We belong to the society where Sita sacrificed her life for her virtue, where Radha’s playfulness was sung in the hymns and where self righteous Meera was poisoned.  All these characters have one thing in common – they all did what they felt was right, at that point and time. They believed in what they did and stood up for themselves.

In the current times, I feel disappointed when I see well educated women, who are aware about gender equality as a concept, measure their status in the society on the basis of the designer labels that their husbands provide for them. On one hand they talk about equality as one of the fads, and on the other hand they are fine being subjugated to patriarchal norms of a well-off family.

In my opinion, men and women can never be compared. They both are different, meant to complement, not compete.

As a mother of two daughters, I do know for sure, I will stand up for my rights, not only as a woman but as a human and be a living example of strength for my daughters. I wish a society in which women have the strength to believe in themselves and stand up for their rights.



Ruby Jagrut is a prolific contemporary artist & painter based out of Ahmedabad who has used the techniques of Natural Dyeing, a rare medium that is on the verge of extinction, as the only medium for her magnificent works. She promotes and encourages the ‘Natural Dyes’ as a medium to express her creativity. In other life, exuberant and vivacious Ruby loves coffee, conversations & sarees.


A Liberal Arts Student’s perspective -Gender Policing


I’ve gone through life being confused about gender equality and women empowerment, often using the word interchangeably.

Until recently, I believed that empowering women would be the only way of achieving gender equality. I’ve come to realize I was wrong. Suppression of the womenfolk has made these terms synonymous but there is another side to the story which is often sidelined. Gender is something that should not be taken into consideration when it comes to rights, freedoms and opportunities, but unfortunately this is not the case. We constantly see discrimination, and participate in it ourselves, unknowingly.

Here forth I have taken the liberty of generalizing.

Generally, women in India are treated inferior to men, and face numerous challenges both from their families and the society. Problems range from something as small as not being able to wear the dress a woman likes because it is “too short” and attracts the wrong kind of attention, to almost inevitably being groped by disrespectful men in a crowded place, from not being able to study beyond a certain degree, to being married of to another family because “what will people say?”.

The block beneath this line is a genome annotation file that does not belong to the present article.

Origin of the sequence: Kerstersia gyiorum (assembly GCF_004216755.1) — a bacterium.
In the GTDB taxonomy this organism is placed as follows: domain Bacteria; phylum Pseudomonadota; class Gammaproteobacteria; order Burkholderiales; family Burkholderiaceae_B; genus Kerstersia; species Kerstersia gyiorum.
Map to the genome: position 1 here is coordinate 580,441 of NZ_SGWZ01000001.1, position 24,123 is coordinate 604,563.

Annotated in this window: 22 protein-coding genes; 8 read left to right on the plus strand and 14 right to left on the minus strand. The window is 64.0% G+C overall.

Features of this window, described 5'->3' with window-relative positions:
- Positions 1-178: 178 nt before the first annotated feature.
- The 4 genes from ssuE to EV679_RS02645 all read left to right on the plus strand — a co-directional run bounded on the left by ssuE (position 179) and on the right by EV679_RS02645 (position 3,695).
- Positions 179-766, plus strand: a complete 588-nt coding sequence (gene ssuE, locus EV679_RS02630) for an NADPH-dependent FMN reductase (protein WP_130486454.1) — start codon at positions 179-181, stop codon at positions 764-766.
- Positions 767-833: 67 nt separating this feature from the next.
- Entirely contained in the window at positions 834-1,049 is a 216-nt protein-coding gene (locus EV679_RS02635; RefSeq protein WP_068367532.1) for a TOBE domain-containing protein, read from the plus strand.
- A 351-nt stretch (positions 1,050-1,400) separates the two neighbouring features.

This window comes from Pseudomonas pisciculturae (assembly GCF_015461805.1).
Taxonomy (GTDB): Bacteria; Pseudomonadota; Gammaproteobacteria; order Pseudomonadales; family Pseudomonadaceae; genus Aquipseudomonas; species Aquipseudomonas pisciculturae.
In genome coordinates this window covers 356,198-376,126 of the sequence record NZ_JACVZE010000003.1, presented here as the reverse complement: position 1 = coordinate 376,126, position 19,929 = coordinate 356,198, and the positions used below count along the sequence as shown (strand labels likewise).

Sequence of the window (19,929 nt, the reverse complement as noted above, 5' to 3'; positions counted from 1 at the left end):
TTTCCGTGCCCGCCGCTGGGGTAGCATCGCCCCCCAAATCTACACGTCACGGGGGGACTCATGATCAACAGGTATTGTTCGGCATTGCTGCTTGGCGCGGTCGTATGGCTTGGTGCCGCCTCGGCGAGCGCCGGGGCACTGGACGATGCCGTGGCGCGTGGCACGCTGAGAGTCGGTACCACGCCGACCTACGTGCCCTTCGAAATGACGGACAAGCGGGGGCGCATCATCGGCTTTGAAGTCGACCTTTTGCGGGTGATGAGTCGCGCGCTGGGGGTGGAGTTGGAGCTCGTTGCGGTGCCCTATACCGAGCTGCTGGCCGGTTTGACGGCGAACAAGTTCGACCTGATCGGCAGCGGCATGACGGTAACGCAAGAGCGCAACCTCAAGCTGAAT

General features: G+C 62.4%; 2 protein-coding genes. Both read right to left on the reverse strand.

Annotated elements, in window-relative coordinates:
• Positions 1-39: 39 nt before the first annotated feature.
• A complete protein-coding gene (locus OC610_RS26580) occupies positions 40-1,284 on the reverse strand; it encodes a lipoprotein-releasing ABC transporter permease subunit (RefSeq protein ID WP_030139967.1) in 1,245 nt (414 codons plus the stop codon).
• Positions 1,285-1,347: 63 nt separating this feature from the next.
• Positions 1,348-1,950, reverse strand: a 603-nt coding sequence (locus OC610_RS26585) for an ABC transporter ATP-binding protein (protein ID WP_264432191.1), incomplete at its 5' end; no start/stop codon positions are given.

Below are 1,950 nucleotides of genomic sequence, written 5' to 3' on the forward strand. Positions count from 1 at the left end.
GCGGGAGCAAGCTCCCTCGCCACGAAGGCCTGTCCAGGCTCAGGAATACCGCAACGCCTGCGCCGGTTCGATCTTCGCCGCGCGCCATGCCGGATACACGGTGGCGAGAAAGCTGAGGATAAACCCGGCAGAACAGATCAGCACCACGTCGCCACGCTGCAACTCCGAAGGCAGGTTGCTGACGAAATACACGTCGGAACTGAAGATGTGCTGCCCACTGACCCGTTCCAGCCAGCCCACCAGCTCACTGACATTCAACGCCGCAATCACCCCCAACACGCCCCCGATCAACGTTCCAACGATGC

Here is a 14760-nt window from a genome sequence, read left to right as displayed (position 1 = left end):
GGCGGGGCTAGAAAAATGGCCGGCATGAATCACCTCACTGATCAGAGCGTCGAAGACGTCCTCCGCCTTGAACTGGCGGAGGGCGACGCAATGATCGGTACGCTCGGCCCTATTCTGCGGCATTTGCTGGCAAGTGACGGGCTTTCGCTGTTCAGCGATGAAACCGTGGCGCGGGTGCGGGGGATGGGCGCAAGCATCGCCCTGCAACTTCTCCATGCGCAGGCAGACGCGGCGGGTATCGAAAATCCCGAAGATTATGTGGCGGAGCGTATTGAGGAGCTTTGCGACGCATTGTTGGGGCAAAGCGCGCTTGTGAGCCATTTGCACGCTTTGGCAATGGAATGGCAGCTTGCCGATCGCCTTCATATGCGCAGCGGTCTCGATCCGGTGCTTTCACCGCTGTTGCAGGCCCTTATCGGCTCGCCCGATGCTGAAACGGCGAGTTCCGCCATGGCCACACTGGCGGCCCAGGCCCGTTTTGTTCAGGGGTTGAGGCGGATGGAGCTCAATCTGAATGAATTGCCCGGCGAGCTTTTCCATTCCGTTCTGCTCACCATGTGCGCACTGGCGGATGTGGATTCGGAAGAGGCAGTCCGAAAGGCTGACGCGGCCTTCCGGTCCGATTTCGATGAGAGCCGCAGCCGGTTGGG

The question we have to ask ourselves here is, what gives men this idea that they can touch someone else intimately without their consent and get away with it? What makes families believe that after a certain age women are considered “un-marriageable”?

I believe it trickles down to the false sense of superiority that patriarchy awards the masculine gender. It all comes down to a sense of power, which in the Indian patriarchy lies with men.

Here I want to bring to light the flip side of the coin. Patriarchy, not only suppresses women, it also preys on men. The amount of pressure put on a man to be the “bread earner” is ridiculous. Until very recently, it was considered a man’s duty to maintain his parents after his marriage, a man had to dress a certain way and behave a certain way to be accepted by society.

This is where the concept of Gender Policing comes in, a concept which is very important for us in order to achieve clarity in understanding Gender Equality.

A lot of people think of gender policing as limiting the male and female gender to traditional gender roles, thus alienating the LGBT Community but I’d like to think of it as more. Gender policing is typically the imposition of traditional gender roles based on the perceived sex of the individual, where you see a woman is called a “dyke” or a “lesbian” for wearing her hair short and a man is called a “coward” for displaying emotions.

What I mean is, where for women (in India) it is fine to stay at home and play the role of the homemaker, a man who does the same is ostracized and frowned upon. What is this but the imposition of gender roles?

Thus I’d like to conclude by saying that gender equality is the OMISSION of gender completely from the equation! It is for all genders to be respected and be given the freedom that they deserve, which will ultimately result in a better world.

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Arunima Dayanand is a student of Literature in English at Pandit Deendayal Petroleum University. She loves to read, write and hit the snooze button whenever she has the opportunity.

She loves cats. And dogs.

And when it rains cats and dogs.